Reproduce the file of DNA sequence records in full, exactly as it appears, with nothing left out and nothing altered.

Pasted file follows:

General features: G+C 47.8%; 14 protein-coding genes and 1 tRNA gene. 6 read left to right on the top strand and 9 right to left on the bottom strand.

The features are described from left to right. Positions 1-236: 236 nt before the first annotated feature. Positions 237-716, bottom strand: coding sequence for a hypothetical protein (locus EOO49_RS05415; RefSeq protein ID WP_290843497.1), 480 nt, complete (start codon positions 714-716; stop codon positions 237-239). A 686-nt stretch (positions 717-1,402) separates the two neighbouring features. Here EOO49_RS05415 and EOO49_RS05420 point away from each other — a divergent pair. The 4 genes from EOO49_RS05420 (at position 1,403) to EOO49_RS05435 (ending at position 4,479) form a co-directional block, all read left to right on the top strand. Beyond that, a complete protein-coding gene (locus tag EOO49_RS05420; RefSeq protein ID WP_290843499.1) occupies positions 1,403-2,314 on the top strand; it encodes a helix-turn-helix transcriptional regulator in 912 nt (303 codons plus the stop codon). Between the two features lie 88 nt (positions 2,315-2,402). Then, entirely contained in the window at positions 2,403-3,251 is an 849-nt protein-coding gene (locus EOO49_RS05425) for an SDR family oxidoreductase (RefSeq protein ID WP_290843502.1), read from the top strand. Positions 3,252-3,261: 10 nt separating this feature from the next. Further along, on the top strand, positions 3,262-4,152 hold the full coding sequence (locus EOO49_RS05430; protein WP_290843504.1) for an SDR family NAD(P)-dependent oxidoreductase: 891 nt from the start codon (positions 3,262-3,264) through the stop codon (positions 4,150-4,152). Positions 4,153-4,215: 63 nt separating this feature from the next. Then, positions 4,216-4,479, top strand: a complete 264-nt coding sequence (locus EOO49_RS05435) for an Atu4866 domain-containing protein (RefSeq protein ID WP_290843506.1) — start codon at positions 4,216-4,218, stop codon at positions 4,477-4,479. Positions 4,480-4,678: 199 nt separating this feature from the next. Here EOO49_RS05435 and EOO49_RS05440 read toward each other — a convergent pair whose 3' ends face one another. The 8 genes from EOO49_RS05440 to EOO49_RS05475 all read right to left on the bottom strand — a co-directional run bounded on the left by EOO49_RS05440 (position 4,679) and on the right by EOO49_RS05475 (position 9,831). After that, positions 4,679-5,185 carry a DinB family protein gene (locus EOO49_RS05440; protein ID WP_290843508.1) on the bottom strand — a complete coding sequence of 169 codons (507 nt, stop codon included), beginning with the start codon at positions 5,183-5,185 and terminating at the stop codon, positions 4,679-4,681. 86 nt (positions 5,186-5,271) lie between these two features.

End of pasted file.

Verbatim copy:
General features: G+C 47.8%; 14 protein-coding genes and 1 tRNA gene. 6 read left to right on the top strand and 9 right to left on the bottom strand.

The features are described from left to right. Positions 1-236: 236 nt before the first annotated feature. Positions 237-716, bottom strand: coding sequence for a hypothetical protein (locus EOO49_RS05415; RefSeq protein ID WP_290843497.1), 480 nt, complete (start codon positions 714-716; stop codon positions 237-239). A 686-nt stretch (positions 717-1,402) separates the two neighbouring features. Here EOO49_RS05415 and EOO49_RS05420 point away from each other — a divergent pair. The 4 genes from EOO49_RS05420 (at position 1,403) to EOO49_RS05435 (ending at position 4,479) form a co-directional block, all read left to right on the top strand. Beyond that, a complete protein-coding gene (locus tag EOO49_RS05420; RefSeq protein ID WP_290843499.1) occupies positions 1,403-2,314 on the top strand; it encodes a helix-turn-helix transcriptional regulator in 912 nt (303 codons plus the stop codon). Between the two features lie 88 nt (positions 2,315-2,402). Then, entirely contained in the window at positions 2,403-3,251 is an 849-nt protein-coding gene (locus EOO49_RS05425) for an SDR family oxidoreductase (RefSeq protein ID WP_290843502.1), read from the top strand. Positions 3,252-3,261: 10 nt separating this feature from the next. Further along, on the top strand, positions 3,262-4,152 hold the full coding sequence (locus EOO49_RS05430; protein WP_290843504.1) for an SDR family NAD(P)-dependent oxidoreductase: 891 nt from the start codon (positions 3,262-3,264) through the stop codon (positions 4,150-4,152). Positions 4,153-4,215: 63 nt separating this feature from the next. Then, positions 4,216-4,479, top strand: a complete 264-nt coding sequence (locus EOO49_RS05435) for an Atu4866 domain-containing protein (RefSeq protein ID WP_290843506.1) — start codon at positions 4,216-4,218, stop codon at positions 4,477-4,479. Positions 4,480-4,678: 199 nt separating this feature from the next. Here EOO49_RS05435 and EOO49_RS05440 read toward each other — a convergent pair whose 3' ends face one another. The 8 genes from EOO49_RS05440 to EOO49_RS05475 all read right to left on the bottom strand — a co-directional run bounded on the left by EOO49_RS05440 (position 4,679) and on the right by EOO49_RS05475 (position 9,831). After that, positions 4,679-5,185 carry a DinB family protein gene (locus EOO49_RS05440; protein ID WP_290843508.1) on the bottom strand — a complete coding sequence of 169 codons (507 nt, stop codon included), beginning with the start codon at positions 5,183-5,185 and terminating at the stop codon, positions 4,679-4,681. 86 nt (positions 5,186-5,271) lie between these two features.